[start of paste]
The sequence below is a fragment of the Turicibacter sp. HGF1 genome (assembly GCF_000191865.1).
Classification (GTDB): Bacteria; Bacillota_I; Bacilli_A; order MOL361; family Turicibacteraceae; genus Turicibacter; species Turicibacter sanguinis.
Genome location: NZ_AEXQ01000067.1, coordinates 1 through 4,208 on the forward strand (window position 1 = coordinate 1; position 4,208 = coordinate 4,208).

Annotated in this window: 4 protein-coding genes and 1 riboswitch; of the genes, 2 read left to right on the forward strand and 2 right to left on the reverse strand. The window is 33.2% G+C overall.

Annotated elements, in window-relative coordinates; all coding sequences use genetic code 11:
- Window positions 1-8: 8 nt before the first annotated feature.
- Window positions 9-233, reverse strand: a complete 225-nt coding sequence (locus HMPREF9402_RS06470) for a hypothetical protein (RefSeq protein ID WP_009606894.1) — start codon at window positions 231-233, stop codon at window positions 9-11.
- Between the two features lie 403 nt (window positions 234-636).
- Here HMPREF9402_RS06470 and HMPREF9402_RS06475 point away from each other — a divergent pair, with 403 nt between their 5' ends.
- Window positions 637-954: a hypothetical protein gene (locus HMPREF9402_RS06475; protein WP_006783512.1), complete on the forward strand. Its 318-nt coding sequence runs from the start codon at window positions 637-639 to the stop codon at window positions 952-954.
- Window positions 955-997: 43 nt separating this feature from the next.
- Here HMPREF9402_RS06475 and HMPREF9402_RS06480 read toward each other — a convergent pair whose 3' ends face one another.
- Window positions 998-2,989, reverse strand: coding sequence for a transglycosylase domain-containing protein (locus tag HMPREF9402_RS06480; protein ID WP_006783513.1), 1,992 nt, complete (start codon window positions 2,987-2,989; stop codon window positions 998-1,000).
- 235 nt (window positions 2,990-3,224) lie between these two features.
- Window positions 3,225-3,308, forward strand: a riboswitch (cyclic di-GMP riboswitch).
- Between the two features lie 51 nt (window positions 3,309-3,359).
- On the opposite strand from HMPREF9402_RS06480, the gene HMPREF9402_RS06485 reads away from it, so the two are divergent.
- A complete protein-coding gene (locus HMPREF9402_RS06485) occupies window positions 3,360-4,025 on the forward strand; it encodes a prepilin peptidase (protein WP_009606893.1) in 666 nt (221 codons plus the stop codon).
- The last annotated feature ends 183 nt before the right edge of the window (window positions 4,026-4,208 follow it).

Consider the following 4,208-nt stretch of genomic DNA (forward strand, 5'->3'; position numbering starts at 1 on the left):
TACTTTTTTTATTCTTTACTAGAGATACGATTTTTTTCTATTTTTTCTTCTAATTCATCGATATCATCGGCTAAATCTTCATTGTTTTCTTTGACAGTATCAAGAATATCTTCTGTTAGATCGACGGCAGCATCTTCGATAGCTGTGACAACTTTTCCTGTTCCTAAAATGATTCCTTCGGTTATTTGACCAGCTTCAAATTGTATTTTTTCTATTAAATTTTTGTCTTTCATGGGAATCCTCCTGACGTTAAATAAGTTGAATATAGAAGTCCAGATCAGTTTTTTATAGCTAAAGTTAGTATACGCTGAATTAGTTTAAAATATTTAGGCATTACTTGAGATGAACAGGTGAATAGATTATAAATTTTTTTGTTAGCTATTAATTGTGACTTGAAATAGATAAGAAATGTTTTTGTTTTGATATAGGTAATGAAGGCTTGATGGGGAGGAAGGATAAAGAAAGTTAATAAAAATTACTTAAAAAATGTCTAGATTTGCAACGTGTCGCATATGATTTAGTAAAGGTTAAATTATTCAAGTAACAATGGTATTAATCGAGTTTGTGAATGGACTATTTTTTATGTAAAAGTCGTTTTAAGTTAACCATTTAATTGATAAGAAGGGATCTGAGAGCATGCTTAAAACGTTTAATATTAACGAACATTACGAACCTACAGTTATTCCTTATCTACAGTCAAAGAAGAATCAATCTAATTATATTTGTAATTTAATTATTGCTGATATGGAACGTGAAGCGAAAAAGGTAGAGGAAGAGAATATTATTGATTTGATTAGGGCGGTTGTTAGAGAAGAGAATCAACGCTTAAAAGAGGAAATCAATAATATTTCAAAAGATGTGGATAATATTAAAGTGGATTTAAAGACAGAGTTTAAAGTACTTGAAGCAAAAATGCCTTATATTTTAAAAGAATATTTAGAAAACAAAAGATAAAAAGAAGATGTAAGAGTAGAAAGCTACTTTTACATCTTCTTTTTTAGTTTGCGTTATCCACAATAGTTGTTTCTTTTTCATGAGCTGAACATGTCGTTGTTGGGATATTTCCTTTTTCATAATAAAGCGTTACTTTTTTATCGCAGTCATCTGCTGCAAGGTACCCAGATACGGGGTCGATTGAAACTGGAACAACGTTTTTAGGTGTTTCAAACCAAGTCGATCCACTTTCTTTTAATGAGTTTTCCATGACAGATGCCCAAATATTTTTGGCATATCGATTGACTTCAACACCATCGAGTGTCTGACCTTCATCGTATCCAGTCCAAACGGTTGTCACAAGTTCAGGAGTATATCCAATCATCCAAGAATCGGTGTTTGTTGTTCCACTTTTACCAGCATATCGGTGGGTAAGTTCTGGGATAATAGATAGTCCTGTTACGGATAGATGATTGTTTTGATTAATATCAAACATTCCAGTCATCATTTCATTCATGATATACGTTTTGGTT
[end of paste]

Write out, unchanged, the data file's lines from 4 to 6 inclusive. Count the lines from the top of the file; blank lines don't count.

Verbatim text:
Annotated in this window: 4 protein-coding genes and 1 riboswitch; of the genes, 2 read left to right on the forward strand and 2 right to left on the reverse strand. The window is 33.2% G+C overall.

Annotated elements, in window-relative coordinates; all coding sequences use genetic code 11:
- Window positions 1-8: 8 nt before the first annotated feature.